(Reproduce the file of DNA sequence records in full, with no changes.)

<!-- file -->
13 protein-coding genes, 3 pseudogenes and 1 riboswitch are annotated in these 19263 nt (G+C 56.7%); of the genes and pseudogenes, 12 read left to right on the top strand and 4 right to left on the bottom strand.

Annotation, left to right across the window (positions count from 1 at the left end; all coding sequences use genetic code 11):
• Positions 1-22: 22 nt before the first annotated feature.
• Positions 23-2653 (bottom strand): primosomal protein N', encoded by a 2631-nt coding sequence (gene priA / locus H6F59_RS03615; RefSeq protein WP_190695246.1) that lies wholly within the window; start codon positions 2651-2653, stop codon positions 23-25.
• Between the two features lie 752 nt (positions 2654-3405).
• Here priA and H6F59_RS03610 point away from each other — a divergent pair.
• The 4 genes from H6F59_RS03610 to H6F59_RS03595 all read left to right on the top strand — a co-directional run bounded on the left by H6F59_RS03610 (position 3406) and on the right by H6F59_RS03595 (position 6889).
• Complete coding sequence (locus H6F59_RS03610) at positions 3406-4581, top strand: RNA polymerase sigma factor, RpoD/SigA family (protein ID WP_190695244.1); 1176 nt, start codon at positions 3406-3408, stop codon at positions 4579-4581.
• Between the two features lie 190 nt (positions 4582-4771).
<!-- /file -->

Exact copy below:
13 protein-coding genes, 3 pseudogenes and 1 riboswitch are annotated in these 19263 nt (G+C 56.7%); of the genes and pseudogenes, 12 read left to right on the top strand and 4 right to left on the bottom strand.

Annotation, left to right across the window (positions count from 1 at the left end; all coding sequences use genetic code 11):
• Positions 1-22: 22 nt before the first annotated feature.
• Positions 23-2653 (bottom strand): primosomal protein N', encoded by a 2631-nt coding sequence (gene priA / locus H6F59_RS03615; RefSeq protein WP_190695246.1) that lies wholly within the window; start codon positions 2651-2653, stop codon positions 23-25.
• Between the two features lie 752 nt (positions 2654-3405).
• Here priA and H6F59_RS03610 point away from each other — a divergent pair.
• The 4 genes from H6F59_RS03610 to H6F59_RS03595 all read left to right on the top strand — a co-directional run bounded on the left by H6F59_RS03610 (position 3406) and on the right by H6F59_RS03595 (position 6889).
• Complete coding sequence (locus H6F59_RS03610) at positions 3406-4581, top strand: RNA polymerase sigma factor, RpoD/SigA family (protein ID WP_190695244.1); 1176 nt, start codon at positions 3406-3408, stop codon at positions 4579-4581.
• Between the two features lie 190 nt (positions 4582-4771).